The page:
Jim Bishop, Bishop Castle
1529 Claremont Avenue , Pueblo, Colorado, 81004, us
Free and open to the public.
The drive to Bishop Castle will take you over 9,200 feet above sea level along the Frontier Pathways Scenic and Historic Byway.
The easiest way to get to Bishop Castle is from I-25. Take exit #74 at Colorado City and head towards the mountains. (right off the exit ramp from the north and left off the exit ramp from the south) This puts you on Colorado state highway 165 and it's 24 miles without a turn to the Castle. You will see signs for the castle as you come upon it, and there's usually many cars out front.
About the Artist/Site
Bishop's Castle is being built by hand, by one man, in the small town of Rye in the San Isabel National Forest of Colorado. Jim Bishop started the castle’s construction in 1969 as a newlywed, with the plan to build a stone cottage for his future family; however, he continued to add to the construction until it became a full blown medieval-style castle.
The castle consists of three main stories, with the tallest tower rising to 160 feet – or perhaps even higher if one counts the winding staircase with a single iron bar on top, relentlessly quavering in the wind. Mr. Bishop’s family owns an ornamental iron shop, a trade that has been his day job throughout the years. As a result of this carefully-honed skill, the towers are connected by a series of beautiful wrought-iron bridges, intricately crafted like crochet.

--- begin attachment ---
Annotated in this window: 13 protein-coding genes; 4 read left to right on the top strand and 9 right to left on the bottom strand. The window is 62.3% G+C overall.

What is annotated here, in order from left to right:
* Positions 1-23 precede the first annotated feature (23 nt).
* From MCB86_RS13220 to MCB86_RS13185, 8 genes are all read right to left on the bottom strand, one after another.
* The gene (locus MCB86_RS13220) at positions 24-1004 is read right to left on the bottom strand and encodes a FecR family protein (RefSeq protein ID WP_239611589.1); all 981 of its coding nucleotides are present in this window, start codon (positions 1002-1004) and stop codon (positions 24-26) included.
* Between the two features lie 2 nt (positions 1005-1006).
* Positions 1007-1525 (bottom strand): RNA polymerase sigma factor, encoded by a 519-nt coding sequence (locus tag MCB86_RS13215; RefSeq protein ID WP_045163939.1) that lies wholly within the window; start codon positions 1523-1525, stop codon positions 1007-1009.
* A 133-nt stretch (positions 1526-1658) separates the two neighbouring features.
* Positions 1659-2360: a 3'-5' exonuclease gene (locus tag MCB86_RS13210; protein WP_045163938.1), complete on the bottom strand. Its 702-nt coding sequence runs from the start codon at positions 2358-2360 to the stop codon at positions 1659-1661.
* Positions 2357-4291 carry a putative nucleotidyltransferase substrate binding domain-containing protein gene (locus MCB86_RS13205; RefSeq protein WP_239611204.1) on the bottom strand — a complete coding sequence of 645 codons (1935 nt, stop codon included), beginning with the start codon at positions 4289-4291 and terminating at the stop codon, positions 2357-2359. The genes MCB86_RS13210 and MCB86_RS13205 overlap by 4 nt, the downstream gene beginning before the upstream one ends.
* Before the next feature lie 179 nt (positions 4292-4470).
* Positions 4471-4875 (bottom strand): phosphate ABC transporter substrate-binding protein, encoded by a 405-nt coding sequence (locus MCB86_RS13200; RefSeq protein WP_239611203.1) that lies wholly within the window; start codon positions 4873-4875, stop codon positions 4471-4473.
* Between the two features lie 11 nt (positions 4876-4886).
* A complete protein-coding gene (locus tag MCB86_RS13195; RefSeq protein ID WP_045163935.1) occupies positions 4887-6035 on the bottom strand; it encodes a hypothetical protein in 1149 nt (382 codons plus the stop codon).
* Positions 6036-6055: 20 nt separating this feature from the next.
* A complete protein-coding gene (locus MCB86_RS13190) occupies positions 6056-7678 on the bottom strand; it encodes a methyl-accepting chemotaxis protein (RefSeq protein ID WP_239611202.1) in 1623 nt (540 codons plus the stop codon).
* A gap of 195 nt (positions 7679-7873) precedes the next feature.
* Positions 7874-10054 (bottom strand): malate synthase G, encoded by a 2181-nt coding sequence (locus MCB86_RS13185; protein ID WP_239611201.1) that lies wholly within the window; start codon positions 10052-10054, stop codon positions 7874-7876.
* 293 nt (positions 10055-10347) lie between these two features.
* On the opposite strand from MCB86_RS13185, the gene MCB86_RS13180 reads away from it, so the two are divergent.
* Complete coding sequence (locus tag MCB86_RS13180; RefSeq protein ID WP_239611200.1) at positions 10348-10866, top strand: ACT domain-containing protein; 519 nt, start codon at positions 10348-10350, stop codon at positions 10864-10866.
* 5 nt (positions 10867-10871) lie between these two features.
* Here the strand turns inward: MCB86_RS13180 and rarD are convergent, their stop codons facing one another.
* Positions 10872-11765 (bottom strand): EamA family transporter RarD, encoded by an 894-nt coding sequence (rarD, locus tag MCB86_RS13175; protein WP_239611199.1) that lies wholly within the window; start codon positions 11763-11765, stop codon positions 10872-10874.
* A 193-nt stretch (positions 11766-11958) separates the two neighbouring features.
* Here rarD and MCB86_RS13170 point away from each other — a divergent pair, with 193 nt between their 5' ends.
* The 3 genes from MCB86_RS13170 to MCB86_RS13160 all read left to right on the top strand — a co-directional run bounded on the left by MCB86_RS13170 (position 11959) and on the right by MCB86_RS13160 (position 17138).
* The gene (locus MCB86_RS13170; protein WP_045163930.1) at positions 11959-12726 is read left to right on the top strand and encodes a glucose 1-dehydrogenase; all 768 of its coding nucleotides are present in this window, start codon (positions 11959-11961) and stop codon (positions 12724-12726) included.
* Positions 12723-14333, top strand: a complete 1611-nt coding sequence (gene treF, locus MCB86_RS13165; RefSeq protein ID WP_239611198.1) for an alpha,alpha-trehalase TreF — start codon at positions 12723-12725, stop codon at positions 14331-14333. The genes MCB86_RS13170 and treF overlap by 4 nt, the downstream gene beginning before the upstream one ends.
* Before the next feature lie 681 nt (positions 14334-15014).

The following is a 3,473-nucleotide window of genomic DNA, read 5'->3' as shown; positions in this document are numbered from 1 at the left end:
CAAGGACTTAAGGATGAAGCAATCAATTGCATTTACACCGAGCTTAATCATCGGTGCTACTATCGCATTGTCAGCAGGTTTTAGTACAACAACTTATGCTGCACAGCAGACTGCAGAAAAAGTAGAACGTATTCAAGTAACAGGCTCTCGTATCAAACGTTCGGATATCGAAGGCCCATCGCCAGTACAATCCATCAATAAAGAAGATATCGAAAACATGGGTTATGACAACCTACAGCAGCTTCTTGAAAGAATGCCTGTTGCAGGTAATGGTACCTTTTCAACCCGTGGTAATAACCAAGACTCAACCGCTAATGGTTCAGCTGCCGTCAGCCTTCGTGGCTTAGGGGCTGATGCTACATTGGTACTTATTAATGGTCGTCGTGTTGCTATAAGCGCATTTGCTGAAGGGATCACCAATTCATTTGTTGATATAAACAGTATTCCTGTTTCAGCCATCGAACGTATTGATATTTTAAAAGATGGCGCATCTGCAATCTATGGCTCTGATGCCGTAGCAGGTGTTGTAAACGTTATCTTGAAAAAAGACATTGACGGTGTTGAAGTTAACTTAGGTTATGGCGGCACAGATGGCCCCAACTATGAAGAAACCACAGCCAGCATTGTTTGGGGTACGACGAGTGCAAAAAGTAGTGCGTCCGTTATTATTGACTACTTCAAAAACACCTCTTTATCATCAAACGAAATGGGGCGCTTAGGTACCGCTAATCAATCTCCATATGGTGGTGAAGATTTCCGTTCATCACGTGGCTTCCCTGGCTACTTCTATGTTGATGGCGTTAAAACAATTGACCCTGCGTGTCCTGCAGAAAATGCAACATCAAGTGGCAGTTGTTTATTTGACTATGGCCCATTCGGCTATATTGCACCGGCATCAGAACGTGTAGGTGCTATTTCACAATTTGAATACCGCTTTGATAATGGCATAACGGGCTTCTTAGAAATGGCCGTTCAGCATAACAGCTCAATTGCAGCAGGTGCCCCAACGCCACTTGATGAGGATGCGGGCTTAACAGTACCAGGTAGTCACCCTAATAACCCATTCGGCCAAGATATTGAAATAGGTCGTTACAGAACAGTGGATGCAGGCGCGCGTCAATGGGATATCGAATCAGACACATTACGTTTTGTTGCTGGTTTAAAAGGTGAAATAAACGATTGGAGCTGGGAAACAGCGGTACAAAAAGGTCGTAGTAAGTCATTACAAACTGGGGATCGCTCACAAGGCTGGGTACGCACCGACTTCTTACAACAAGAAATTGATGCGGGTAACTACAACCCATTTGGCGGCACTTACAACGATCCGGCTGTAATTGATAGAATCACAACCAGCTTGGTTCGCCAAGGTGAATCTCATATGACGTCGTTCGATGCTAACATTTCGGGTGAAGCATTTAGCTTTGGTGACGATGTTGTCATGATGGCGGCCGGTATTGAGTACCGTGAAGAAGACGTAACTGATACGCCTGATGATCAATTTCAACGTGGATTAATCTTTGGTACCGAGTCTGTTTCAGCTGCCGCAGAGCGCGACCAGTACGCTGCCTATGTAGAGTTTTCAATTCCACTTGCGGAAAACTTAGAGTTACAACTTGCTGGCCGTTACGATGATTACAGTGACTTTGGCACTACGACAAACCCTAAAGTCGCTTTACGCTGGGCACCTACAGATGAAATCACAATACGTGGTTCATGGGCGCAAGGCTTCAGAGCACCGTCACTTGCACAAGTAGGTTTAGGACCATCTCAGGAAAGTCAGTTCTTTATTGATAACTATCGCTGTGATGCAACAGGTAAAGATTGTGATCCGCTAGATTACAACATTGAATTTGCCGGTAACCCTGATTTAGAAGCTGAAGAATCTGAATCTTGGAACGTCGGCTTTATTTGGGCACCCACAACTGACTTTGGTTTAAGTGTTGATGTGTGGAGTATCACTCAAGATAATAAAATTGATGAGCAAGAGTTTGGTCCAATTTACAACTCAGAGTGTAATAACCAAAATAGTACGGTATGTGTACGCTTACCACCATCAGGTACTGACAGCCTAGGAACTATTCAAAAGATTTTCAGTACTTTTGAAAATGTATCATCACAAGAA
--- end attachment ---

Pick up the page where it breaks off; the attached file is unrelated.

Inside is a Grand Ballroom fashioned like a Gothic church, with stained glass windows shining in on the interiors. But the real showpiece of the castle is the dragon, with scales riveted together from salvaged stainless steel hospital trays. When Jim received a donated burner from a hot air balloon, he installed it at the back of the dragon’s throat, allowing the dragon to breath fire. The vents from the ballroom’s fireplace are also positioned to make smoke fume from the serpent’s nostrils.
Jim Bishop built the castle for working class people like himself, and plans to always allow the castle to be open and free to the public, with only a requested donation. He has strong Libertarian politics, and does not like any interference from local authorities regarding what he can and cannot do on his property. Because the castle is not built to code and is always in the process of construction, there has been no way to insure the building; as a result, there have been many attempts made to restrict public access. Visitors enter at their own risk and are asked to sign a liability waiver as they approach the entrance.
Bishop’s Castle is a work in progress that Jim Bishop promises to continue until the day he dies. When I visited, Mr. Bishop was outside digging his moat. I pray it will someday be outfitted with a drawbridge…and hopefully sharks and alligators.
~Irene Rible (2013)
SPACES Archives Holdings
1 folder: correspondence, documents
Map & Site Information
1529 Claremont Avenue
Pueblo, Colorado, 81004 us
Latitude/Longitude: 38.2406872 / -104.6290191
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